"A lot of these people thought that needed to cover up their tattoos when they started coming to church. They weren't sure that they wanted to share those parts of their lives with others. ... What we're trying to do is tell them that their tattoos are part of who they are and now we want to talk about who they are becoming."

Thus, the leaders of Ecclesia Church -- created in 1999 by a coalition of Southern Baptists, Presbyterians and others -- have raised eyebrows and inspired headlines by embracing tattoos as the artistic medium for their eighth annual art exhibit during the 40-day season that leads to Easter. The title is "Cruciformity: Stations of the Cross on Skin."

The plan, explained the Rev. Chris Seay, was for 10 members to have Erickson's images permanently tattooed onto their bodies shortly before Ash Wednesday. These volunteers would stand in the church's gallery on the first night of Lent, surrounded by photos of their tattoos -- photos that would then remain on display throughout the season.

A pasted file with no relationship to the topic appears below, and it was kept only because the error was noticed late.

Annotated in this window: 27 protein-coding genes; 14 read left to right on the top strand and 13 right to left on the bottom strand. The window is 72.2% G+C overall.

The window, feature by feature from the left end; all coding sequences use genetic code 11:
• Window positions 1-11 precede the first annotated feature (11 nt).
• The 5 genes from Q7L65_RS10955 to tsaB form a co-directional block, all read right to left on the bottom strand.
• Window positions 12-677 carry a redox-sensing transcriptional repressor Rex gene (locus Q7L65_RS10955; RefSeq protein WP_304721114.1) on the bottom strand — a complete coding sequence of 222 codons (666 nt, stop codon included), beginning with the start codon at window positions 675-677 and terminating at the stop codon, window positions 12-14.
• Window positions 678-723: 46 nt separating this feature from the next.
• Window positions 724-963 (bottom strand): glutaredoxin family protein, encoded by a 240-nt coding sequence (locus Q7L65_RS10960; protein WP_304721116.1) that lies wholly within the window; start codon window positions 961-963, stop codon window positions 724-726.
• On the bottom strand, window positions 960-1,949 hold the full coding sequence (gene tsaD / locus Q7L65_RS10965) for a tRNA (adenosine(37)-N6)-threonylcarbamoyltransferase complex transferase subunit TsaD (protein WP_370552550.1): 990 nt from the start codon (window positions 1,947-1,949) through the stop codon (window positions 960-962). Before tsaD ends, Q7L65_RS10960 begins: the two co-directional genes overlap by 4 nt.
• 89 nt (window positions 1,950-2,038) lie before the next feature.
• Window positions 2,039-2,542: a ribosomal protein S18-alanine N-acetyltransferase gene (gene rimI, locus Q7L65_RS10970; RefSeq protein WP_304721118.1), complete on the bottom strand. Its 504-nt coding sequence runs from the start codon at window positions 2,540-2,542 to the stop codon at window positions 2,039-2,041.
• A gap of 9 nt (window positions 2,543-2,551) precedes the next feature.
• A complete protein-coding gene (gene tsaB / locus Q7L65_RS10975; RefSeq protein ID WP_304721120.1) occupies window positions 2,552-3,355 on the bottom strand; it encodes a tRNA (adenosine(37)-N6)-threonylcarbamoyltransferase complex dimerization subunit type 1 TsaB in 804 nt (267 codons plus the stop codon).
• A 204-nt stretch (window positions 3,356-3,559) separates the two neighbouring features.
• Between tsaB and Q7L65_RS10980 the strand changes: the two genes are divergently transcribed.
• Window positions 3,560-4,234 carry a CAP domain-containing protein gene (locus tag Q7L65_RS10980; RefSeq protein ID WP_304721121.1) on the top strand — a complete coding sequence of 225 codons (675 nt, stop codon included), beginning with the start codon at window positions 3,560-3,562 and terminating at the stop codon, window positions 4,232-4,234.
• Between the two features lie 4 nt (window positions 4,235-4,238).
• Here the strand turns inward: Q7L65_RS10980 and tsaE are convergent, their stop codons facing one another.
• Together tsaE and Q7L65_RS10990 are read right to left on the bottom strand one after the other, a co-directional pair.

Instead, at least 60 members of the church have visited one of the dozen or so nearby tattoo studios to mix blood, sweat and ink and another dozen have scheduled appointments. Seay said as many as 150 may end up taking part, out of a flock averaging about 1,500 worshippers in five weekend services.

"I have spent way more time than I ever expected trying to talk some people out of doing this," he said. "People need to give this decision some serious thought. ... It's also good to seek the permission of your spouse."